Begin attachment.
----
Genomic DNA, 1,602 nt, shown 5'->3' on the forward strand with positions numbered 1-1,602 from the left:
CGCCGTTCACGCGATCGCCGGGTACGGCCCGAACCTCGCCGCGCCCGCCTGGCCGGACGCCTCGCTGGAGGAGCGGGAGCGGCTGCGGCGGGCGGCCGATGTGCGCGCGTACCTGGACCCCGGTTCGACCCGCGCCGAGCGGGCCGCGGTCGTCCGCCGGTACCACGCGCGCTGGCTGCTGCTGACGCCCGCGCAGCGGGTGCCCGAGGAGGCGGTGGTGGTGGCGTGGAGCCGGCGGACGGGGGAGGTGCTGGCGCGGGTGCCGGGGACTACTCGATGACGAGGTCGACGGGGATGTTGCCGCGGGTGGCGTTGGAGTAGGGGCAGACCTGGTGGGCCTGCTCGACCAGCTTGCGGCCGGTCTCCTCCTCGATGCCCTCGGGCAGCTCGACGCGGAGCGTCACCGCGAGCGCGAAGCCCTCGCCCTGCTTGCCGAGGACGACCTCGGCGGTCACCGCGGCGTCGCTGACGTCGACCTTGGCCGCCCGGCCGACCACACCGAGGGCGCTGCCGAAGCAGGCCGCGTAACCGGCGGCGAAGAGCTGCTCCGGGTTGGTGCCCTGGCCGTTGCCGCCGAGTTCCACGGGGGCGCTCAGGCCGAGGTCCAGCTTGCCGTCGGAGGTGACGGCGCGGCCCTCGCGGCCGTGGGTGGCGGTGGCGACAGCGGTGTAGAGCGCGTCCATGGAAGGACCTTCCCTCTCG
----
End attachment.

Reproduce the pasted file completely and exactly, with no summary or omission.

Genomic DNA, 1,602 nt, shown 5'->3' on the forward strand with positions numbered 1-1,602 from the left:
CGCCGTTCACGCGATCGCCGGGTACGGCCCGAACCTCGCCGCGCCCGCCTGGCCGGACGCCTCGCTGGAGGAGCGGGAGCGGCTGCGGCGGGCGGCCGATGTGCGCGCGTACCTGGACCCCGGTTCGACCCGCGCCGAGCGGGCCGCGGTCGTCCGCCGGTACCACGCGCGCTGGCTGCTGCTGACGCCCGCGCAGCGGGTGCCCGAGGAGGCGGTGGTGGTGGCGTGGAGCCGGCGGACGGGGGAGGTGCTGGCGCGGGTGCCGGGGACTACTCGATGACGAGGTCGACGGGGATGTTGCCGCGGGTGGCGTTGGAGTAGGGGCAGACCTGGTGGGCCTGCTCGACCAGCTTGCGGCCGGTCTCCTCCTCGATGCCCTCGGGCAGCTCGACGCGGAGCGTCACCGCGAGCGCGAAGCCCTCGCCCTGCTTGCCGAGGACGACCTCGGCGGTCACCGCGGCGTCGCTGACGTCGACCTTGGCCGCCCGGCCGACCACACCGAGGGCGCTGCCGAAGCAGGCCGCGTAACCGGCGGCGAAGAGCTGCTCCGGGTTGGTGCCCTGGCCGTTGCCGCCGAGTTCCACGGGGGCGCTCAGGCCGAGGTCCAGCTTGCCGTCGGAGGTGACGGCGCGGCCCTCGCGGCCGTGGGTGGCGGTGGCGACAGCGGTGTAGAGCGCGTCCATGGAAGGACCTTCCCTCTCG